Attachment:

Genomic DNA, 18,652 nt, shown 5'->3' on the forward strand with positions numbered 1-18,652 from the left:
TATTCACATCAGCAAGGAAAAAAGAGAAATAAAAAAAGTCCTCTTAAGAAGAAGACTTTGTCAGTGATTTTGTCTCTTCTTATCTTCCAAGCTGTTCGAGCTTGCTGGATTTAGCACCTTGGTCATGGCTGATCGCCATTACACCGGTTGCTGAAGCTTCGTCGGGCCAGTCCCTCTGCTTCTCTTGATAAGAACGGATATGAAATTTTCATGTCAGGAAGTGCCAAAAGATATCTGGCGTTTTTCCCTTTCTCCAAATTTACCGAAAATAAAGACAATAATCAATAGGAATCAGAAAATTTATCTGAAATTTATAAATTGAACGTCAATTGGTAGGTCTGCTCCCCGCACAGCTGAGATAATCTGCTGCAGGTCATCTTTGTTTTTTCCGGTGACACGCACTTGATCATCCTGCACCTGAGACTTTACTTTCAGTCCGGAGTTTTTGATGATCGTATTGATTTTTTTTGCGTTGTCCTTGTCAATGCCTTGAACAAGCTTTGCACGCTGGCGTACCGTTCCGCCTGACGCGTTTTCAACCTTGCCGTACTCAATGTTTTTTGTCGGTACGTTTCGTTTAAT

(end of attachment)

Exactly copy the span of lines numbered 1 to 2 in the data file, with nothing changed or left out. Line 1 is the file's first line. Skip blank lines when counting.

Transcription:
Genomic DNA, 18,652 nt, shown 5'->3' on the forward strand with positions numbered 1-18,652 from the left:
TATTCACATCAGCAAGGAAAAAAGAGAAATAAAAAAAGTCCTCTTAAGAAGAAGACTTTGTCAGTGATTTTGTCTCTTCTTATCTTCCAAGCTGTTCGAGCTTGCTGGATTTAGCACCTTGGTCATGGCTGATCGCCATTACACCGGTTGCTGAAGCTTCGTCGGGCCAGTCCCTCTGCTTCTCTTGATAAGAACGGATATGAAATTTTCATGTCAGGAAGTGCCAAAAGATATCTGGCGTTTTTCCCTTTCTCCAAATTTACCGAAAATAAAGACAATAATCAATAGGAATCAGAAAATTTATCTGAAATTTATAAATTGAACGTCAATTGGTAGGTCTGCTCCCCGCACAGCTGAGATAATCTGCTGCAGGTCATCTTTGTTTTTTCCGGTGACACGCACTTGATCATCCTGCACCTGAGACTTTACTTTCAGTCCGGAGTTTTTGATGATCGTATTGATTTTTTTTGCGTTGTCCTTGTCAATGCCTTGAACAAGCTTTGCACGCTGGCGTACCGTTCCGCCTGACGCGTTTTCAACCTTGCCGTACTCAATGTTTTTTGTCGGTACGTTTCGTTTAAT